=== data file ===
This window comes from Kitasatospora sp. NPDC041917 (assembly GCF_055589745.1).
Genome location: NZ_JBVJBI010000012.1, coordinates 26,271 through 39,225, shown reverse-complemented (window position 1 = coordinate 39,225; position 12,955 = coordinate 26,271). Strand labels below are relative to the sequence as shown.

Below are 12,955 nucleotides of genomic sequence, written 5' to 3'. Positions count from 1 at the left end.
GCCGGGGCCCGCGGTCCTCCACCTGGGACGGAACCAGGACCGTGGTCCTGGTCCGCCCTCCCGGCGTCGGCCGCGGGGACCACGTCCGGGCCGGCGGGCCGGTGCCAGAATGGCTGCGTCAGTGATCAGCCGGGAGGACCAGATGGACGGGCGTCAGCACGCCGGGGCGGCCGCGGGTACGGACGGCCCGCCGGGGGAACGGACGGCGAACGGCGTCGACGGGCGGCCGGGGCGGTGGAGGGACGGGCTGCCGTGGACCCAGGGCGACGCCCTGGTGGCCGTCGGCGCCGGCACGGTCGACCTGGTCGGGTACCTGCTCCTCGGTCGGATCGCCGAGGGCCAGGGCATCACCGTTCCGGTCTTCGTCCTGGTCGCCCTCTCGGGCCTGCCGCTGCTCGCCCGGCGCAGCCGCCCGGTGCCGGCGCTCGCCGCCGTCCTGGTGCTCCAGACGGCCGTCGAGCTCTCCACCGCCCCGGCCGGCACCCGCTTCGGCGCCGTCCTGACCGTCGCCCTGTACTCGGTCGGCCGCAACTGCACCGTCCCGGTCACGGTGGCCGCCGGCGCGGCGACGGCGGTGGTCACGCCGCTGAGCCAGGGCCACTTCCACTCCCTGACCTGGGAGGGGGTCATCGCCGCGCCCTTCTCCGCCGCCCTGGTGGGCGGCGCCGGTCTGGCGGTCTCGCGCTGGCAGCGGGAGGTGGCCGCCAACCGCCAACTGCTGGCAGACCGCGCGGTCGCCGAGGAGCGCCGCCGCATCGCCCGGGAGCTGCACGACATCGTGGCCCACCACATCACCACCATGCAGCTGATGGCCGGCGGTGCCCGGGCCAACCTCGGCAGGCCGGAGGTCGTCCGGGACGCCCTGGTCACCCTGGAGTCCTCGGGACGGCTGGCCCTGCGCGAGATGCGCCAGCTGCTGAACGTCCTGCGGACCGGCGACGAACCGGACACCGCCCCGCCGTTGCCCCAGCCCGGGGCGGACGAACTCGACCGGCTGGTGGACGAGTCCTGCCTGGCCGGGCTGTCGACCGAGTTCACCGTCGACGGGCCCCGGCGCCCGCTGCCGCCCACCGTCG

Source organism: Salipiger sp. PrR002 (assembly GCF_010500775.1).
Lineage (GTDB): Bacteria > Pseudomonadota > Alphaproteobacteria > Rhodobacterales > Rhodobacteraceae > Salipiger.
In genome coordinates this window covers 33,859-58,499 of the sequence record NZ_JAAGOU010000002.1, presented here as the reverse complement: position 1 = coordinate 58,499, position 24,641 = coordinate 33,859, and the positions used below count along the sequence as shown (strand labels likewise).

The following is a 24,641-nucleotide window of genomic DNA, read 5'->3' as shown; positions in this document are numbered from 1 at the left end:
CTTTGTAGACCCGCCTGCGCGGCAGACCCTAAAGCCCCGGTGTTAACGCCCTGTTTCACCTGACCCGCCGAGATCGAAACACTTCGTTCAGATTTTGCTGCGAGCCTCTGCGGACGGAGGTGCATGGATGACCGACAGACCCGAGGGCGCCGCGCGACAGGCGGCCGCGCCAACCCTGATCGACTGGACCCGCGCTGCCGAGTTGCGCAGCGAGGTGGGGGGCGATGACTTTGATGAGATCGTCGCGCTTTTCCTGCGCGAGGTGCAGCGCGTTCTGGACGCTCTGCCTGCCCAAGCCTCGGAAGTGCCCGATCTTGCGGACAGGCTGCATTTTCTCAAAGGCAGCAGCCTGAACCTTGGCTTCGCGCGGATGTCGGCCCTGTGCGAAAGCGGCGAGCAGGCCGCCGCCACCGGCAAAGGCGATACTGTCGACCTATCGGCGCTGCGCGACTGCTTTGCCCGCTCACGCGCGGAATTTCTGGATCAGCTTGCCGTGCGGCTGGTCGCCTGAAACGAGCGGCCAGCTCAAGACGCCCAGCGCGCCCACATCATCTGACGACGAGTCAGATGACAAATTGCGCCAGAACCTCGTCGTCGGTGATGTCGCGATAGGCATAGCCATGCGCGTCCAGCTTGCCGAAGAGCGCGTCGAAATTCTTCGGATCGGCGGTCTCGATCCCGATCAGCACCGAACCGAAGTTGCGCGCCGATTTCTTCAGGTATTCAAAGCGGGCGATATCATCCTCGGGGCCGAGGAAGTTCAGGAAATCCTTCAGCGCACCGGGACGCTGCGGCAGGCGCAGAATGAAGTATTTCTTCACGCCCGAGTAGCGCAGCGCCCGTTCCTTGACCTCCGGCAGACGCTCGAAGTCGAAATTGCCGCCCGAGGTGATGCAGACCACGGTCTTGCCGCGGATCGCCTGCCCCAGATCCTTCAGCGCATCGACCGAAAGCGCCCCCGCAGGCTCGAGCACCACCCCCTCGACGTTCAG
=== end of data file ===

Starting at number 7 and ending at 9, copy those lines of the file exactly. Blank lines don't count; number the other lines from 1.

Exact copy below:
In genome coordinates this window covers 33,859-58,499 of the sequence record NZ_JAAGOU010000002.1, presented here as the reverse complement: position 1 = coordinate 58,499, position 24,641 = coordinate 33,859, and the positions used below count along the sequence as shown (strand labels likewise).

The following is a 24,641-nucleotide window of genomic DNA, read 5'->3' as shown; positions in this document are numbered from 1 at the left end:
CTTTGTAGACCCGCCTGCGCGGCAGACCCTAAAGCCCCGGTGTTAACGCCCTGTTTCACCTGACCCGCCGAGATCGAAACACTTCGTTCAGATTTTGCTGCGAGCCTCTGCGGACGGAGGTGCATGGATGACCGACAGACCCGAGGGCGCCGCGCGACAGGCGGCCGCGCCAACCCTGATCGACTGGACCCGCGCTGCCGAGTTGCGCAGCGAGGTGGGGGGCGATGACTTTGATGAGATCGTCGCGCTTTTCCTGCGCGAGGTGCAGCGCGTTCTGGACGCTCTGCCTGCCCAAGCCTCGGAAGTGCCCGATCTTGCGGACAGGCTGCATTTTCTCAAAGGCAGCAGCCTGAACCTTGGCTTCGCGCGGATGTCGGCCCTGTGCGAAAGCGGCGAGCAGGCCGCCGCCACCGGCAAAGGCGATACTGTCGACCTATCGGCGCTGCGCGACTGCTTTGCCCGCTCACGCGCGGAATTTCTGGATCAGCTTGCCGTGCGGCTGGTCGCCTGAAACGAGCGGCCAGCTCAAGACGCCCAGCGCGCCCACATCATCTGACGACGAGTCAGATGACAAATTGCGCCAGAACCTCGTCGTCGGTGATGTCGCGATAGGCATAGCCATGCGCGTCCAGCTTGCCGAAGAGCGCGTCGAAATTCTTCGGATCGGCGGTCTCGATCCCGATCAGCACCGAACCGAAGTTGCGCGCCGATTTCTTCAGGTATTCAAAGCGGGCGATATCATCCTCGGGGCCGAGGAAGTTCAGGAAATCCTTCAGCGCACCGGGACGCTGCGGCAGGCGCAGAATGAAGTATTTCTTCACGCCCGAGTAGCGCAGCGCCCGTTCCTTGACCTCCGGCAGACGCTCGAAGTCGAAATTGCCGCCCGAGGTGATGCAGACCACGGTCTTGCCGCGGATCGCCTGCCCCAGATCCTTCAGCGCATCGACCGAAAGCGCCCCCGCAGGCTCGAGCACCACCCCCTCGACGTTCAG